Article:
Friday, October 19, 2018

Kirith Kirin

Jim Grimsley
Completed 10/17/2018, Reviewed 10/17/2018
3 stars

This novel is a high fantasy that is driven by its world building, to the detriment of the plot.  The magic system, the religion, the languages, and the map are examples of the intense thought and planning that went into this book.  The plot, however, is simple.  I began reading it, enjoying the prose, and the excitement of the beginning.  But the prose soon became a snooze, with long descriptions of every place, the travelling of the main character, the tons of back stories.  Normally, all these things would have made this a great book, but somehow it just didn’t come together for me.  Still, it won the Lambda Literary Award for SF/Fantasy/Horror in 2001, and it has a pretty big fan base.  I’m just not one of them. 

The plot follows Jessex, a farm boy who is prophesied to be a shrine attendant for the exiled prince, Kirith Kirin.  His uncle arrives to convey the prophesy and escort him to the forest where Kirith and his host are hiding from the queen and her evil magician.  Religion is outlawed in the land, hence the hiding.  He joins Kirith’s band and soon learns of another calling for himself, that of magician.  He is taken under wing by three sisters who teach him the ways of magic in preparation for the arrival of a great magician, Yron.  Soon, the evil magician’s forces are on the move to eliminate Kirith, and Jessex must decide whether or not to use his newly acquired powers before Yron arrives.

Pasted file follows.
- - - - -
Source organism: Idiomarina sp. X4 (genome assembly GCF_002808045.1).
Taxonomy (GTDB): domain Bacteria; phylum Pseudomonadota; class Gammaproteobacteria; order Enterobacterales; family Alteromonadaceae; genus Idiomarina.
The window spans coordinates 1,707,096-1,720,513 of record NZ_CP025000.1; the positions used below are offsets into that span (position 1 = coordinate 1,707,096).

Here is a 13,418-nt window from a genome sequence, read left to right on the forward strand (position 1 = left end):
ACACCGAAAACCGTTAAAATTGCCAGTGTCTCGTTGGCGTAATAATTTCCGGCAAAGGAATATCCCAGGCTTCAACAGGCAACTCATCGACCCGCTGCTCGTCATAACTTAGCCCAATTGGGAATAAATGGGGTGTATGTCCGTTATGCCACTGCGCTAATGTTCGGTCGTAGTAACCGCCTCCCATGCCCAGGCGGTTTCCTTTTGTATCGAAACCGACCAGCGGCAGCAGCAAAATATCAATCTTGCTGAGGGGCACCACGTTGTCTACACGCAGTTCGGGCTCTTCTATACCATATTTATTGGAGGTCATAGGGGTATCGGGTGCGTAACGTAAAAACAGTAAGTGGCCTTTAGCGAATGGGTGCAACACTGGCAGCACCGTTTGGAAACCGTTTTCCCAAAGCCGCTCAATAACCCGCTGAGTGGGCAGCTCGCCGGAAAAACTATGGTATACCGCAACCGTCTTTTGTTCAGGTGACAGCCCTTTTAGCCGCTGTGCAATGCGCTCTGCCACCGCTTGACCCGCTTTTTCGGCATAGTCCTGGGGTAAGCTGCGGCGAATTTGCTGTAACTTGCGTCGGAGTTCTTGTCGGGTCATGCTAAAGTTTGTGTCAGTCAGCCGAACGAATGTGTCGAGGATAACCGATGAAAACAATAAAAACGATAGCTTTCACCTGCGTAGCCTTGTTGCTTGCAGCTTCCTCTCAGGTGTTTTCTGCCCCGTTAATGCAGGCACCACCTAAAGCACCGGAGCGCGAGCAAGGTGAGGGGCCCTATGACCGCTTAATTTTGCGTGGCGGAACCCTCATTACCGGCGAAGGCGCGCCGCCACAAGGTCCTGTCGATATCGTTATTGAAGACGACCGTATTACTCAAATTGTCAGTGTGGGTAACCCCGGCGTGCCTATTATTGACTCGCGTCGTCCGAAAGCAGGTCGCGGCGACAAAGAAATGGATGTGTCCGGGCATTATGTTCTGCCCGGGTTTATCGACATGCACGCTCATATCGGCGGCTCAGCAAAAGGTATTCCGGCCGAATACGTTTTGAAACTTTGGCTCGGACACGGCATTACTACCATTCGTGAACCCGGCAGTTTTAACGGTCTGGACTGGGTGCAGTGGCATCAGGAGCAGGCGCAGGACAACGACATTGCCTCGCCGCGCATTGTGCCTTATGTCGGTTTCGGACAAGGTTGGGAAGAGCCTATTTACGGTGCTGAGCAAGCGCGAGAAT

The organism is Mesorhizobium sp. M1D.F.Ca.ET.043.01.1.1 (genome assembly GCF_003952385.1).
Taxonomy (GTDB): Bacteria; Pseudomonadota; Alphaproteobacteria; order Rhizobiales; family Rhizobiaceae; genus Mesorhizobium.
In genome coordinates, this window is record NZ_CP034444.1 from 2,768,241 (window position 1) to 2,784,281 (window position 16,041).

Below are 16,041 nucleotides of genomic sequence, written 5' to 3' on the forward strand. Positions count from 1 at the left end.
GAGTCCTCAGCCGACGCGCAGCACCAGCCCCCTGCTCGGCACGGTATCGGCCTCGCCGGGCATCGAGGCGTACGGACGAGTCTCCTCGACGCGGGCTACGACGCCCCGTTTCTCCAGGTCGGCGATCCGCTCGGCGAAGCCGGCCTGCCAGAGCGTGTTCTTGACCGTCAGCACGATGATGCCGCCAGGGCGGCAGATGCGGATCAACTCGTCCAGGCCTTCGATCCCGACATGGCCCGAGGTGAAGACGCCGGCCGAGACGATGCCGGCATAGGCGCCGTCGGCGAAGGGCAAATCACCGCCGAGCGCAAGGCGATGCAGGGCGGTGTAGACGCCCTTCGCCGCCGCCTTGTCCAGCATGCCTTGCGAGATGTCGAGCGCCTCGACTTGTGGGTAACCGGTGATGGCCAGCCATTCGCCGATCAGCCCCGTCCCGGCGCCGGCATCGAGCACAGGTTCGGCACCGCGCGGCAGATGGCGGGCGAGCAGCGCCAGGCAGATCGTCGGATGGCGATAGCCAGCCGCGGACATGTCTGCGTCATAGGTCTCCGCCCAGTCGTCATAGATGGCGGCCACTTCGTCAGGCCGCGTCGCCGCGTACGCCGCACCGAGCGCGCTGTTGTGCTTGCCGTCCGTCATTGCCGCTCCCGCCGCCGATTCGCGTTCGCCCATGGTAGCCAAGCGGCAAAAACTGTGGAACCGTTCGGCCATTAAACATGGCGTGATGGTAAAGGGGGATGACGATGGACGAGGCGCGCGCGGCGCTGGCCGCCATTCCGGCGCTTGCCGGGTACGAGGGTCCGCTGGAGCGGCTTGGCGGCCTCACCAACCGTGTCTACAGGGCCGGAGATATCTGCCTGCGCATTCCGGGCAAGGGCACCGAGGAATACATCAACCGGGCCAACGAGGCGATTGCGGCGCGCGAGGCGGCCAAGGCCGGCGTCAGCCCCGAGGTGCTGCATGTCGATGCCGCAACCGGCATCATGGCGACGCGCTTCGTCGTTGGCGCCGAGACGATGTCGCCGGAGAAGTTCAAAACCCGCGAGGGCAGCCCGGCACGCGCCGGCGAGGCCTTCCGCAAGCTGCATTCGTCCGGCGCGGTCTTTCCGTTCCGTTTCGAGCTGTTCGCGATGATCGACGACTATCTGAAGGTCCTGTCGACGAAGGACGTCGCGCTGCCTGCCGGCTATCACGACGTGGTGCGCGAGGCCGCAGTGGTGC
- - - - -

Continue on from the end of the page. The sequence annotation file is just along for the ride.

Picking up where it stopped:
The narration is first person Jessex, but he is telling the story many years in the future.  So even though he is fourteen when the story begins, the narration is that of a mature adult recollecting times long past.  I think this is the downfall of the book.  Though there is detail in the prose, there isn’t much in the way of emotional descriptions.  The emotions are muted by time.  We get to know Jessex, what he did and what he thought, but not truly what he felt.  I had a hard time connecting with him because of this.  Even when he falls in love with Kirith, we don’t get the full impact because we only get very small doses of his feelings.  The same goes for the other characters, including Kirith.  There wasn’t much emotional depth to them.  They were simply place holders for action for the most part. 

As I said in the beginning, the world building is phenomenal, sometimes too much so.  There were so many names for persons, places, and things that I often got lost in the language.  The names were complicated as well, and many of the names sounded alike.  Only after getting through the whole book did I discover that there was a glossary at the end.  In addition to the glossary, there are multiple appendices covering the religion, the calendar, the wars, and more.  The world was very well thought out.  But by the time I got to the appendices, I was more or less over the book, and didn’t read them too deeply. 

I give the book three stars out of five.  I recognize that there was a lot of energy that was put into the book and it shows.  However, the plot wasn’t very complex and I found the prose to be boring.  Particularly, the magic battles should have been a lot more engrossing than they were.  Also, I believe the book would have benefited from less description of Jessex’s travels and more dialogue among the characters, we would have gotten a lot more character depth and I would have cared for them more.

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